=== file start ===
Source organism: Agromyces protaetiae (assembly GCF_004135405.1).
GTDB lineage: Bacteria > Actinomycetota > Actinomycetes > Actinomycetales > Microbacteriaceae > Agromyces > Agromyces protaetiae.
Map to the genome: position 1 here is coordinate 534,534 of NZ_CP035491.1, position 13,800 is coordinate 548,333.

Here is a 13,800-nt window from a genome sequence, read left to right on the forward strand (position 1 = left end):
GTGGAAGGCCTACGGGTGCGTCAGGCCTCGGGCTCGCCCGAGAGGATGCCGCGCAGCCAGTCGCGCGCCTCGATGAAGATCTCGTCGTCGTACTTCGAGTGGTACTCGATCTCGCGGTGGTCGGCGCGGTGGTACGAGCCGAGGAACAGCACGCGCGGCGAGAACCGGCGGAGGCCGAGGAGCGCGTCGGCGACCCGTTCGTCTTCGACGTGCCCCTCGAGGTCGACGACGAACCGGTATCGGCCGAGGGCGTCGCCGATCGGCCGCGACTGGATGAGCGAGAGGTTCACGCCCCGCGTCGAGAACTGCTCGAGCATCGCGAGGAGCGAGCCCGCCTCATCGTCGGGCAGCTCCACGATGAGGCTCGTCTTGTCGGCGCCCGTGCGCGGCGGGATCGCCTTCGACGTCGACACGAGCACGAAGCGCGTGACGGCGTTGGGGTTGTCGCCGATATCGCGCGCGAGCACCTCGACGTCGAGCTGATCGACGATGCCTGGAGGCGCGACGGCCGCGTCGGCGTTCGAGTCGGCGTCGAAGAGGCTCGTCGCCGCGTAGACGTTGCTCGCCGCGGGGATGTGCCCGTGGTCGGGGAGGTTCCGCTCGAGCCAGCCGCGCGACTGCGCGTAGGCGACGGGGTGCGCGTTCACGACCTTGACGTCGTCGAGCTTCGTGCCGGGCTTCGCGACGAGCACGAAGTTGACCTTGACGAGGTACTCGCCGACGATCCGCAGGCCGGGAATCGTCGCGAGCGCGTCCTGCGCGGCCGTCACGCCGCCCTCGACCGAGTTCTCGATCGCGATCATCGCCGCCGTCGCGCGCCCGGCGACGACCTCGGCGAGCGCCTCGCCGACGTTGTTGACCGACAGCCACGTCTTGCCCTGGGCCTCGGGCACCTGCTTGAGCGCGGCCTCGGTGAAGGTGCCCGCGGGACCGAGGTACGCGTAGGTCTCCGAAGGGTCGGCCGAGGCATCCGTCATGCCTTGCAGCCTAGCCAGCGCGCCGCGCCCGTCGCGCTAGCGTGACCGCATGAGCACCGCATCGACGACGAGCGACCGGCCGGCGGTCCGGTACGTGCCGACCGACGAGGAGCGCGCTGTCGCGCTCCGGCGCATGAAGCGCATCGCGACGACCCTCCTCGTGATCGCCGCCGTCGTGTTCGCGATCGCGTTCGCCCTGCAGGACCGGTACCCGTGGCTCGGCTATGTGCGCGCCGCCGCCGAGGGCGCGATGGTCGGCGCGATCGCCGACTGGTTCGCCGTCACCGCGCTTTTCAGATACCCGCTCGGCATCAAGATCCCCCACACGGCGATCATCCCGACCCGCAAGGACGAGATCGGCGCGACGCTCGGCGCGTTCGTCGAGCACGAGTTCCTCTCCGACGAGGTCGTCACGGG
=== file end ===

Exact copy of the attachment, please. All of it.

Source organism: Agromyces protaetiae (assembly GCF_004135405.1).
GTDB lineage: Bacteria > Actinomycetota > Actinomycetes > Actinomycetales > Microbacteriaceae > Agromyces > Agromyces protaetiae.
Map to the genome: position 1 here is coordinate 534,534 of NZ_CP035491.1, position 13,800 is coordinate 548,333.

Here is a 13,800-nt window from a genome sequence, read left to right on the forward strand (position 1 = left end):
GTGGAAGGCCTACGGGTGCGTCAGGCCTCGGGCTCGCCCGAGAGGATGCCGCGCAGCCAGTCGCGCGCCTCGATGAAGATCTCGTCGTCGTACTTCGAGTGGTACTCGATCTCGCGGTGGTCGGCGCGGTGGTACGAGCCGAGGAACAGCACGCGCGGCGAGAACCGGCGGAGGCCGAGGAGCGCGTCGGCGACCCGTTCGTCTTCGACGTGCCCCTCGAGGTCGACGACGAACCGGTATCGGCCGAGGGCGTCGCCGATCGGCCGCGACTGGATGAGCGAGAGGTTCACGCCCCGCGTCGAGAACTGCTCGAGCATCGCGAGGAGCGAGCCCGCCTCATCGTCGGGCAGCTCCACGATGAGGCTCGTCTTGTCGGCGCCCGTGCGCGGCGGGATCGCCTTCGACGTCGACACGAGCACGAAGCGCGTGACGGCGTTGGGGTTGTCGCCGATATCGCGCGCGAGCACCTCGACGTCGAGCTGATCGACGATGCCTGGAGGCGCGACGGCCGCGTCGGCGTTCGAGTCGGCGTCGAAGAGGCTCGTCGCCGCGTAGACGTTGCTCGCCGCGGGGATGTGCCCGTGGTCGGGGAGGTTCCGCTCGAGCCAGCCGCGCGACTGCGCGTAGGCGACGGGGTGCGCGTTCACGACCTTGACGTCGTCGAGCTTCGTGCCGGGCTTCGCGACGAGCACGAAGTTGACCTTGACGAGGTACTCGCCGACGATCCGCAGGCCGGGAATCGTCGCGAGCGCGTCCTGCGCGGCCGTCACGCCGCCCTCGACCGAGTTCTCGATCGCGATCATCGCCGCCGTCGCGCGCCCGGCGACGACCTCGGCGAGCGCCTCGCCGACGTTGTTGACCGACAGCCACGTCTTGCCCTGGGCCTCGGGCACCTGCTTGAGCGCGGCCTCGGTGAAGGTGCCCGCGGGACCGAGGTACGCGTAGGTCTCCGAAGGGTCGGCCGAGGCATCCGTCATGCCTTGCAGCCTAGCCAGCGCGCCGCGCCCGTCGCGCTAGCGTGACCGCATGAGCACCGCATCGACGACGAGCGACCGGCCGGCGGTCCGGTACGTGCCGACCGACGAGGAGCGCGCTGTCGCGCTCCGGCGCATGAAGCGCATCGCGACGACCCTCCTCGTGATCGCCGCCGTCGTGTTCGCGATCGCGTTCGCCCTGCAGGACCGGTACCCGTGGCTCGGCTATGTGCGCGCCGCCGCCGAGGGCGCGATGGTCGGCGCGATCGCCGACTGGTTCGCCGTCACCGCGCTTTTCAGATACCCGCTCGGCATCAAGATCCCCCACACGGCGATCATCCCGACCCGCAAGGACGAGATCGGCGCGACGCTCGGCGCGTTCGTCGAGCACGAGTTCCTCTCCGACGAGGTCGTCACGGG